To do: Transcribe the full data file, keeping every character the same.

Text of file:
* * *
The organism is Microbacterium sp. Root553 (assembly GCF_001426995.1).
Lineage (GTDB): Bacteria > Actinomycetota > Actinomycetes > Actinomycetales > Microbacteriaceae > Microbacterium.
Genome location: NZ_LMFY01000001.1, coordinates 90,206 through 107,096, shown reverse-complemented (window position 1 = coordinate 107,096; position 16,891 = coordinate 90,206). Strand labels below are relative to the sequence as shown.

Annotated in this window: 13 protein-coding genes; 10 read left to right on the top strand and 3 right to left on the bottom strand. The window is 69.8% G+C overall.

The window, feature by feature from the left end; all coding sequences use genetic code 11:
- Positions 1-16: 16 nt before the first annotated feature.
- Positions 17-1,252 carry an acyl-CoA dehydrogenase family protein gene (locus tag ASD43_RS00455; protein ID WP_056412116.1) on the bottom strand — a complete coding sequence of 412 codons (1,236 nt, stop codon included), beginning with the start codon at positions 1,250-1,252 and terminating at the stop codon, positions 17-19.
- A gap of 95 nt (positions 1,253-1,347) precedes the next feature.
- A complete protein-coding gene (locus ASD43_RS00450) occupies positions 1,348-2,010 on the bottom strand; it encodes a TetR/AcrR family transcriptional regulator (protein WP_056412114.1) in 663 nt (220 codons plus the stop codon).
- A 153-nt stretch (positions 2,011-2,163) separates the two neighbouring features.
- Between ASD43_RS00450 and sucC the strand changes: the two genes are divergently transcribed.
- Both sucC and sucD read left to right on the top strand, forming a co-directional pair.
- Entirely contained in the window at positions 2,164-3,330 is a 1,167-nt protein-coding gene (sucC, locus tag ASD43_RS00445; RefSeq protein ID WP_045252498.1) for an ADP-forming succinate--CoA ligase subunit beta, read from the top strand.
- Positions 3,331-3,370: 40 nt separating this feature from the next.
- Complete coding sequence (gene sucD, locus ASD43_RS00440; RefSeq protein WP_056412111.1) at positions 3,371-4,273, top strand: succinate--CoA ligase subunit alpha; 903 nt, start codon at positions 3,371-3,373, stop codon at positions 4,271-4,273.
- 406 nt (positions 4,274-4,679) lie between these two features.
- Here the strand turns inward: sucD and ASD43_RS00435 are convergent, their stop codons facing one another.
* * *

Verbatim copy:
The organism is Microbacterium sp. Root553 (assembly GCF_001426995.1).
Lineage (GTDB): Bacteria > Actinomycetota > Actinomycetes > Actinomycetales > Microbacteriaceae > Microbacterium.
Genome location: NZ_LMFY01000001.1, coordinates 90,206 through 107,096, shown reverse-complemented (window position 1 = coordinate 107,096; position 16,891 = coordinate 90,206). Strand labels below are relative to the sequence as shown.

Annotated in this window: 13 protein-coding genes; 10 read left to right on the top strand and 3 right to left on the bottom strand. The window is 69.8% G+C overall.

The window, feature by feature from the left end; all coding sequences use genetic code 11:
- Positions 1-16: 16 nt before the first annotated feature.
- Positions 17-1,252 carry an acyl-CoA dehydrogenase family protein gene (locus tag ASD43_RS00455; protein ID WP_056412116.1) on the bottom strand — a complete coding sequence of 412 codons (1,236 nt, stop codon included), beginning with the start codon at positions 1,250-1,252 and terminating at the stop codon, positions 17-19.
- A gap of 95 nt (positions 1,253-1,347) precedes the next feature.
- A complete protein-coding gene (locus ASD43_RS00450) occupies positions 1,348-2,010 on the bottom strand; it encodes a TetR/AcrR family transcriptional regulator (protein WP_056412114.1) in 663 nt (220 codons plus the stop codon).
- A 153-nt stretch (positions 2,011-2,163) separates the two neighbouring features.
- Between ASD43_RS00450 and sucC the strand changes: the two genes are divergently transcribed.
- Both sucC and sucD read left to right on the top strand, forming a co-directional pair.
- Entirely contained in the window at positions 2,164-3,330 is a 1,167-nt protein-coding gene (sucC, locus tag ASD43_RS00445; RefSeq protein ID WP_045252498.1) for an ADP-forming succinate--CoA ligase subunit beta, read from the top strand.
- Positions 3,331-3,370: 40 nt separating this feature from the next.
- Complete coding sequence (gene sucD, locus ASD43_RS00440; RefSeq protein WP_056412111.1) at positions 3,371-4,273, top strand: succinate--CoA ligase subunit alpha; 903 nt, start codon at positions 3,371-3,373, stop codon at positions 4,271-4,273.
- 406 nt (positions 4,274-4,679) lie between these two features.
- Here the strand turns inward: sucD and ASD43_RS00435 are convergent, their stop codons facing one another.